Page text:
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Clinical Nurse Leaders: Filling a Need with RNs and Patients


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By Susan Kreimer, MS, contributor

Newspaper articles and medical reports remind Sally Gerard, DNP, RN, CNL, that patients can incur harm in hospitals, and that nurses have a lot of responsibility riding on their shoulders.

“The current system is complex and often dangerous,” said Gerard, an assistant professor of nursing at Fairfield University in Fairfield, Connecticut, and a certified diabetes educator at nearby Stamford Hospital.  These factors have led to the need for clinical nurse leaders (CNLs), according to Gerard.

Clinical nurse leaders are a relatively new phenomenon. They translate research into action, ensuring that bedside nurses can offer patients the latest advances.

“The role of the CNL was developed not as a manager, central educator or disease-specific practitioner,” said Gerard, a 23-year veteran of nursing who teaches in Fairfield’s CNL graduate program. “The right CNL is a bedside leader, educator, advocate and clinical expert. Our overwhelmed staff nurses need this support to properly care for their patients.”

After several years of discussion, the American Association of Colleges of Nursing (AACN) created this role in 2006 in collaboration with a variety of leaders from the practice environment. Their goals: to upgrade the quality of patient care and to better prepare nurses for success in the present and future health care system.

The association details the CNL’s functions to include collecting and evaluating patient outcomes, assessing cohort risk, and exercising the authority to alter care plans when necessary. As part of a team, the CNL coordinates with physicians, pharmacists, social workers, clinical nurse specialists and nurse practitioners, working in all health care settings, not only acute care.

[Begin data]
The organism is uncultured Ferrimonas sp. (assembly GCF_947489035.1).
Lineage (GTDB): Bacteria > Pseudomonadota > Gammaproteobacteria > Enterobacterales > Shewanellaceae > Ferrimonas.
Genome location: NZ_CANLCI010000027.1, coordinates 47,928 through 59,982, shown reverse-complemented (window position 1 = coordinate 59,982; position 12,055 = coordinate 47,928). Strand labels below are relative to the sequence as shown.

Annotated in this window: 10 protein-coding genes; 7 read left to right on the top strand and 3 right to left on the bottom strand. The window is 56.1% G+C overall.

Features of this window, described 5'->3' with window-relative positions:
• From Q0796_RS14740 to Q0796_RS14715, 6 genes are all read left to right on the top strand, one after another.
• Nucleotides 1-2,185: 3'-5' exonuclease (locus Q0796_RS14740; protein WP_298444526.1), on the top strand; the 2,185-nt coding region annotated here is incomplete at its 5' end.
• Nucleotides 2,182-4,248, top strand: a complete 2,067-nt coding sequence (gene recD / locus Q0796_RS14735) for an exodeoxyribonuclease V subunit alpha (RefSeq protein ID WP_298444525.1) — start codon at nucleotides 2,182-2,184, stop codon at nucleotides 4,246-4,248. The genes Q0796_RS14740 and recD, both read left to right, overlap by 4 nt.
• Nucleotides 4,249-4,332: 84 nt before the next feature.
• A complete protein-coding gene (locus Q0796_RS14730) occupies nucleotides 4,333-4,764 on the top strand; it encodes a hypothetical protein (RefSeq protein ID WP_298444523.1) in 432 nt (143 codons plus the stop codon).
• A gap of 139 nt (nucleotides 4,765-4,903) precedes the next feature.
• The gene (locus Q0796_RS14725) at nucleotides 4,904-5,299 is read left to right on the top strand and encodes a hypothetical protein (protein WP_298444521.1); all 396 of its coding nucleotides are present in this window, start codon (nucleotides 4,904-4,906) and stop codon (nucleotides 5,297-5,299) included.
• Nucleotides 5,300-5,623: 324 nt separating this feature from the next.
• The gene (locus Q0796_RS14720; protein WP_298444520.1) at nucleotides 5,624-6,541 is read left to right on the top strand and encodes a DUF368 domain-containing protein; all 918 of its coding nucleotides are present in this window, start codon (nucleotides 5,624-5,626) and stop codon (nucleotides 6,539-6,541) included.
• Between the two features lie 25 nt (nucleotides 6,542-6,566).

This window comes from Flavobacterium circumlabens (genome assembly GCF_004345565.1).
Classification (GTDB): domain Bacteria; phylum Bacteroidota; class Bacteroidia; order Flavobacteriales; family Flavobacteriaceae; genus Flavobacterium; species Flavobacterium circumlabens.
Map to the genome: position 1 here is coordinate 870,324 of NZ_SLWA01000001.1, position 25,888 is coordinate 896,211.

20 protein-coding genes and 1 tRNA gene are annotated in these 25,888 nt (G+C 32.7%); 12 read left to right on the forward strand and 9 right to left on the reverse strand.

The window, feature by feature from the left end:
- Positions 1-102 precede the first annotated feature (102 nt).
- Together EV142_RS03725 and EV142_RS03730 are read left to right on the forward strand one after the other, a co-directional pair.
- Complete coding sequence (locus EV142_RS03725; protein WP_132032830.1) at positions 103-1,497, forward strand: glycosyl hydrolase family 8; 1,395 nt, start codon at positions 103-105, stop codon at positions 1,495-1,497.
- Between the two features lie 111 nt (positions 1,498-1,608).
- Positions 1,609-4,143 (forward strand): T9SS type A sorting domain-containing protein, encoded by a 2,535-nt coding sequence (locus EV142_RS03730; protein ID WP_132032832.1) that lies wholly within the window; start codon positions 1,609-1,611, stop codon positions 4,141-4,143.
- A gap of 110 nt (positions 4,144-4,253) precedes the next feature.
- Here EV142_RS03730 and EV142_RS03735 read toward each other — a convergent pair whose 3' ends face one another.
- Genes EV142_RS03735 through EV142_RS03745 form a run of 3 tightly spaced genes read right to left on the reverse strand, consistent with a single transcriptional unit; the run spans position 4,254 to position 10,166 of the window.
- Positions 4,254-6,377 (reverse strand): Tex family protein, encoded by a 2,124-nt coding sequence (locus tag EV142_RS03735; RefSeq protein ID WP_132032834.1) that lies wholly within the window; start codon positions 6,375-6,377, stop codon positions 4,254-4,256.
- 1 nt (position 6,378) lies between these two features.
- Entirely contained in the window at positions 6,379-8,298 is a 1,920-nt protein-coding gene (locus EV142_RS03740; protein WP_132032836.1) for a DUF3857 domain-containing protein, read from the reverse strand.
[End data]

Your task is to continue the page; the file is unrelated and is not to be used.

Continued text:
He or she has a master’s degree in nursing with a curriculum focused on leadership at the point of care, operating at the microsystem level and acting as a liaison between the patient and other health care providers.

“The CNL focuses on improving patient outcomes and facilitating the patient’s progress through a complicated and often chaotic health care environment. The role was designed to make the patient’s experience more seamless,” said Patricia Boylan, MSN, RN, CCRN, CNL, assistant manager of the cardiovascular and thoracic intensive care unit at Loyola University Health System in Maywood, Ill.

Surveys help a CNL measure patient, family and physician satisfaction, end-of-life care and staff retention, she said. Other initiatives involve reducing the length of hospital stays, infections acquired during these times, patient falls, near-misses and medical errors.

A CNL also initiates meetings with health care providers, the patient and family, facilitating continuity of care, better discharge planning, and more involvement among loved ones in making major decisions, Boylan said.

In December 2008, Boylan graduated from Saint Xavier University in Chicago with the qualifications required to take the CNL exam. A nurse for 22 years, she became certified as a CNL in May.

“The role is new and accredited programs in the area are few,” she said. “I expect we will see more and more nurses prepared for this role, as hospital administrators begin to see positive results from implementation of the role.”

According to AACN records, more than 700 CNLs have become certified to date, and more than 80 schools of nursing offer the CNL program.

Providence Health & Services funded scholarships for 10 nurses in Oregon to complete the CNL program. In addition, a system grant is funding a pilot study of the CNL role on a medical telemetry unit, said Elaine Ritchey, a clinical nurse leader at Providence Medford Medical Center in Medford, Ore.

“The beauty of the CNL education is that we are prepared to step into any work setting and practice as a clinical nurse leader – inpatient, outpatient, community health and more,” said Ritchey, a nurse for 12 years.

Patients stand to benefit from such a liaison. “With 12-hour shifts and part-time staff, one patient in a three-day hospitalization could have as many as nine different RNs and nine different nursing assistants,” she said. “The CNL is the continuous thread that assures congruence with the nursing plan of care, the medical plan of care and the patient’s needs and wishes.”

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